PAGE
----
Wednesday, April 16, 2014

Three things I remembered this Lent

In one of my businesses, I write and ghostwrite content for small businesses.  In that part of my life I have to engage in a practice that I despise as a writer but reluctantly accept as a business writer: listed articles.  "Four ways to cope with a blizzard" or "Three ways to a beautiful garden this Spring," that kind of stuff.  It's gimmicky but - for now - the marketplace and Google likes it and it works to help businesses and their content get found.  Sometimes - gimmicks aside - the method is actually appropriate.

For purposes of this article, remember that the complaining is always coming from the "old man," he who must be disciplined and suppressed, and he doesn't represent what I aspire to!  This article was inspired by a recent conversation with H.E. Bishop Daniel Dolan, in which he said to me that "Lent should last longer."  It made me think of how to productively do that, while still cooperating with the enjoyment that a season like Easter provides.

Lent 2014 #1: "I hate fasting."  
Most of my friends know that I'm not just a curious omnivore, but am also a gourmand.  It can't be said that food has nothing to do with my current stay in France!

Fasting takes something I legitimately enjoy - the planning, preparing, cooking, and eating of meals - and restricts it.  And yet from the very first day of Lent this year, I felt that restriction already paying dividends.

I was more aware of the Liturgical Season.  When the Church's Year crosses over into your daily life you're more inclined to think on spiritual matters and your personal spiritual progress.

Your body has to adjust - you give it less and so it has to ask for less.  You have to remember to bear your "suffering" (I laugh to call it that.  It's not even close.) patiently.

You have to prevent yourself from overcompensating.  Your body - and mind - try to leverage the main meal for all its worth after making it through up to two non-meals during the day.  If you let that happen you've defeated your whole day.

Post Lent 2014 #1: I will fast one day per week.
I have to put my body, and the old man, into their places.  As if the spiritual benefits of this practice aren't enough, there are numerous health benefits as well.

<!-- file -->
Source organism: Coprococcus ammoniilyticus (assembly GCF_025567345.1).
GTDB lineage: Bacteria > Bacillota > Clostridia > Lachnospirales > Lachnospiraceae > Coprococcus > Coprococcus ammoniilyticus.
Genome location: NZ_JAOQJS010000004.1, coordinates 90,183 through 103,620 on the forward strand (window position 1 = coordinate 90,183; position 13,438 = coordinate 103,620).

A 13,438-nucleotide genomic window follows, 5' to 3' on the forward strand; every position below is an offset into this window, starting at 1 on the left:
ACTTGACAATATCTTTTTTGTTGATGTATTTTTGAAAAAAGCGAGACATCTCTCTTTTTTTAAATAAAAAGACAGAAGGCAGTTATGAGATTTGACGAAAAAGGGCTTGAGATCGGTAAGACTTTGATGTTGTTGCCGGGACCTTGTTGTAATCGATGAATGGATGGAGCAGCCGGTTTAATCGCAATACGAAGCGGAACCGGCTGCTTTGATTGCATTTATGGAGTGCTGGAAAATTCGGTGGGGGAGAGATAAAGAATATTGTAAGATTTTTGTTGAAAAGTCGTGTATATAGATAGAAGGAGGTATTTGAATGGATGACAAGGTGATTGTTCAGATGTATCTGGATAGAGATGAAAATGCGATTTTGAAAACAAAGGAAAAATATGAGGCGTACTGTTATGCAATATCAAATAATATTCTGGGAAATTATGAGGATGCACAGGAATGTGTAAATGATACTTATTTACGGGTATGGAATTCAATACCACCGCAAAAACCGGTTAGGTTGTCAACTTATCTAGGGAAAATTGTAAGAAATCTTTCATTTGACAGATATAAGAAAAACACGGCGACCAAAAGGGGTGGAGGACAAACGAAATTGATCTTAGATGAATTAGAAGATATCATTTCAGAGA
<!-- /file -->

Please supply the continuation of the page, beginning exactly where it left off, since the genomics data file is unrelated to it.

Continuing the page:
Lent 2014 #2:  "What, no fun?"
When a Catholic makes vacation plans, he should always - in whatever way possible - try to account for attendance at Sunday Mass.  That being said, sometimes our plans are subject to the strains on our clergy, i.e. Mass is unavailable in many places.  I purposely had my schedule clear so that I could not just be here in Paris this week, but did a lot of my project work ahead of time so that my Thursday-Saturday would be free for liturgical ceremonies.  Alas, we won't have any Holy Week services at our chapel outside of Masses offered Monday through Wednesday.  The Fathers have a lot of demands upon them and we should use such occasions to pray for vocations to the priesthood and to be grateful for the times we are afforded Mass.  I encourage those of you who are in my position to follow along with St. Gertrude's this week (and also remember if you're a "visiting member" of the congregation that you should think of putting a coin in the collection basket, easily done here.).

Ultimately, during Lent we should seek to deprive ourselves of "little" pleasures - museum visits, going out to dinner, theater performances or films - perhaps even something reasonable and necessary for our mental health - walks in the park.  As I looked back on this Lent I truly feel that I could have done a better job in either redirecting some of my leisure activities to a non-fast day, like Sunday, or eliminating them altogether.

Post Lent 2014 #2: I will pick a day per week that I am not allowed legitimate pleasures. 
This will make it easier to observe the reality of life "not as usual" during these blessed 40 days when this Season comes around again.  It will also help me to make progress during the "good times" when fasting is far from our minds!

Lent 2014 #3:  Holy Week is the hardest
Human nature is stubborn and whiny.  If you want to complain about our very light disciplines during Lent during this epoch of the Church - simply look back to previous disciplines in the Roman Rite - no red meat at the main meal - or at the ever austere Eastern Rites, where you lose fish, olive oil, and eggs, too!

After weeks of telling yourself no and no and no, the spirit wants to say yes.  And yet, we should have the spirit that track runners have as they round the bend into the final turn of the race: spend it all.  Don't hold anything back.  Let Easter Sunday be your light to finish well, and hard; accuse yourself well, knowing that failings at this late stage of the Season are traps set by the Enemy, who is so eager to snare us after we have, perhaps, avoided him for 36 days.

Post Lent 2014 #3: Next Lent I will introduce an extra discipline during Passiontide.
This will not just call attention to the proximity of our joy but it will also serve to push down harder on those pages of my soul that want to curl backwards and away after not receiving its perceived due for "so long": obedience to its will.

***

Tomorrow is the anniversary of the institution of the priesthood.  Maybe take a few moments tonight to write a card, or at the very least, an email, to the priests in your life?  Thank them for all that they do for you and it will be a welcome thought to them on a truly happy day in the midst the seriousness and gravity of settimana santa.